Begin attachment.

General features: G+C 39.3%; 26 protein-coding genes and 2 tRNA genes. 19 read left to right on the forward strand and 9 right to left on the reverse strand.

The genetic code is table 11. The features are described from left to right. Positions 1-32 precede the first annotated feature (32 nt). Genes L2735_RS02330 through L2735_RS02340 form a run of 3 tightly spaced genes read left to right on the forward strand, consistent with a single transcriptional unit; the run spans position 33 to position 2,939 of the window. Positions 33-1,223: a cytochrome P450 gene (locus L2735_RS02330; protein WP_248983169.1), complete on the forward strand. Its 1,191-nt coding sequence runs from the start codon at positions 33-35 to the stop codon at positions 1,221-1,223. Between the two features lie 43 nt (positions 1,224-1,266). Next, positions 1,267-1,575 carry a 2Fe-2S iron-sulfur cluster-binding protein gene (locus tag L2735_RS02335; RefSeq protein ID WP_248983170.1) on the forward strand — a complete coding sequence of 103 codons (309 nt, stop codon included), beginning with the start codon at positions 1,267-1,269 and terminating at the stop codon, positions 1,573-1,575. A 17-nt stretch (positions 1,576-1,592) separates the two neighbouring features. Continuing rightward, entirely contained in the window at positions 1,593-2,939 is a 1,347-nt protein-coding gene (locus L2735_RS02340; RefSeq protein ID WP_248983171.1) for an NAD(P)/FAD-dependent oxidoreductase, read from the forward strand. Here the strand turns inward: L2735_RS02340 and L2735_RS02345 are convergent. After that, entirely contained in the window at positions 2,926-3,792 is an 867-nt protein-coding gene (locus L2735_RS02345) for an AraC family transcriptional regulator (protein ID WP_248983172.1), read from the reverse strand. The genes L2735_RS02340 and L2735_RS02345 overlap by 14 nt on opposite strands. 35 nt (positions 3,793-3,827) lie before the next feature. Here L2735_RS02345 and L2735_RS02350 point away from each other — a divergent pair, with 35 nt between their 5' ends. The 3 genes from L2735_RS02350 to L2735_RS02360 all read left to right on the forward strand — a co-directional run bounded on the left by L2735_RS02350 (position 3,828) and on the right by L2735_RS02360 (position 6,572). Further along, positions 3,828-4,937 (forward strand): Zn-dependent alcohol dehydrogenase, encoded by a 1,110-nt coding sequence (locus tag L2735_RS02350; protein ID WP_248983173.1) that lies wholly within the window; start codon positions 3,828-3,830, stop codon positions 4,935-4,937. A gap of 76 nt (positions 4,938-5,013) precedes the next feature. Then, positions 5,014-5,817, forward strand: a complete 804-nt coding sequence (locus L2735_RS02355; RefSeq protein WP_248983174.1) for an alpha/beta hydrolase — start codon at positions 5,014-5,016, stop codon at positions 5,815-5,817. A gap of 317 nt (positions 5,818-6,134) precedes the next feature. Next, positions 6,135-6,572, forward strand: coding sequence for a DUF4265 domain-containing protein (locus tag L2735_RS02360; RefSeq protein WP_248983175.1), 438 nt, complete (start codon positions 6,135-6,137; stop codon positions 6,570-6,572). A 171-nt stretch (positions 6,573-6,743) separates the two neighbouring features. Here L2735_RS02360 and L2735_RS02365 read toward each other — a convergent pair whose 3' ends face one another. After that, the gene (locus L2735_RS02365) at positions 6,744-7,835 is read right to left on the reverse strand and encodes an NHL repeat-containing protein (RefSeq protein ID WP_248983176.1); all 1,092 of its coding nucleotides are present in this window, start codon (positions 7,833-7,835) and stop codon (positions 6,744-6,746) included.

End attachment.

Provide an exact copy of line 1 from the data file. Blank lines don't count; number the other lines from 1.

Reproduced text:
General features: G+C 39.3%; 26 protein-coding genes and 2 tRNA genes. 19 read left to right on the forward strand and 9 right to left on the reverse strand.